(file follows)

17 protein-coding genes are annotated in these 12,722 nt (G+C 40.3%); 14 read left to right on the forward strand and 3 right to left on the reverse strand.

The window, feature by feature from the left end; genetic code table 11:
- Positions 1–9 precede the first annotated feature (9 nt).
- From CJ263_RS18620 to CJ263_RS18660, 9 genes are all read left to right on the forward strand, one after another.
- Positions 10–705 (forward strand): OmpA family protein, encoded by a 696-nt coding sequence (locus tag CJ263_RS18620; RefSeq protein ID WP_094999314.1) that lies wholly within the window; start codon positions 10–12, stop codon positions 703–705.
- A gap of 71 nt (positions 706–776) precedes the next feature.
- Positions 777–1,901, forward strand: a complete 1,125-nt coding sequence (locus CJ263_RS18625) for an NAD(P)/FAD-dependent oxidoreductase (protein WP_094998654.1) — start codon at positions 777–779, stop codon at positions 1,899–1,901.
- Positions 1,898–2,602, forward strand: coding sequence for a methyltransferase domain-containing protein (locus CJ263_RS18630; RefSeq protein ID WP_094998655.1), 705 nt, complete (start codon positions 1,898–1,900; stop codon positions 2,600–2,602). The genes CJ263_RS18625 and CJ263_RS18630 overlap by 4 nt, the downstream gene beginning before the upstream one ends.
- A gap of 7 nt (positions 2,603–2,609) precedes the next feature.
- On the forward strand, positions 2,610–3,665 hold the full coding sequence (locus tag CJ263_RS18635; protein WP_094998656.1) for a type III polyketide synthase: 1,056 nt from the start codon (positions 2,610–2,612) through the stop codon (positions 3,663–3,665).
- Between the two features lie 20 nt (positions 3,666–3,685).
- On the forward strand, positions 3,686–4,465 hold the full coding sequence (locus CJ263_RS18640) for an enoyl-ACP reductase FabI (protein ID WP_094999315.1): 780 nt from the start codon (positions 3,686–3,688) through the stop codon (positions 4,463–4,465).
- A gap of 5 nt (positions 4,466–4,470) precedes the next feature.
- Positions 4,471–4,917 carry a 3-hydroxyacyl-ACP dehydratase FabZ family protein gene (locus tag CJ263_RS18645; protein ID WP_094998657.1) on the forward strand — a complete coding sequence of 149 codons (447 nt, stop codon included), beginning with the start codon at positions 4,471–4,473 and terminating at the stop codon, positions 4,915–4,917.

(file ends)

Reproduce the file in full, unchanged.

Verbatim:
17 protein-coding genes are annotated in these 12,722 nt (G+C 40.3%); 14 read left to right on the forward strand and 3 right to left on the reverse strand.

The window, feature by feature from the left end; genetic code table 11:
- Positions 1–9 precede the first annotated feature (9 nt).
- From CJ263_RS18620 to CJ263_RS18660, 9 genes are all read left to right on the forward strand, one after another.
- Positions 10–705 (forward strand): OmpA family protein, encoded by a 696-nt coding sequence (locus tag CJ263_RS18620; RefSeq protein ID WP_094999314.1) that lies wholly within the window; start codon positions 10–12, stop codon positions 703–705.
- A gap of 71 nt (positions 706–776) precedes the next feature.
- Positions 777–1,901, forward strand: a complete 1,125-nt coding sequence (locus CJ263_RS18625) for an NAD(P)/FAD-dependent oxidoreductase (protein WP_094998654.1) — start codon at positions 777–779, stop codon at positions 1,899–1,901.
- Positions 1,898–2,602, forward strand: coding sequence for a methyltransferase domain-containing protein (locus CJ263_RS18630; RefSeq protein ID WP_094998655.1), 705 nt, complete (start codon positions 1,898–1,900; stop codon positions 2,600–2,602). The genes CJ263_RS18625 and CJ263_RS18630 overlap by 4 nt, the downstream gene beginning before the upstream one ends.
- A gap of 7 nt (positions 2,603–2,609) precedes the next feature.
- On the forward strand, positions 2,610–3,665 hold the full coding sequence (locus tag CJ263_RS18635; protein WP_094998656.1) for a type III polyketide synthase: 1,056 nt from the start codon (positions 2,610–2,612) through the stop codon (positions 3,663–3,665).
- Between the two features lie 20 nt (positions 3,666–3,685).
- On the forward strand, positions 3,686–4,465 hold the full coding sequence (locus CJ263_RS18640) for an enoyl-ACP reductase FabI (protein ID WP_094999315.1): 780 nt from the start codon (positions 3,686–3,688) through the stop codon (positions 4,463–4,465).
- A gap of 5 nt (positions 4,466–4,470) precedes the next feature.
- Positions 4,471–4,917 carry a 3-hydroxyacyl-ACP dehydratase FabZ family protein gene (locus tag CJ263_RS18645; protein ID WP_094998657.1) on the forward strand — a complete coding sequence of 149 codons (447 nt, stop codon included), beginning with the start codon at positions 4,471–4,473 and terminating at the stop codon, positions 4,915–4,917.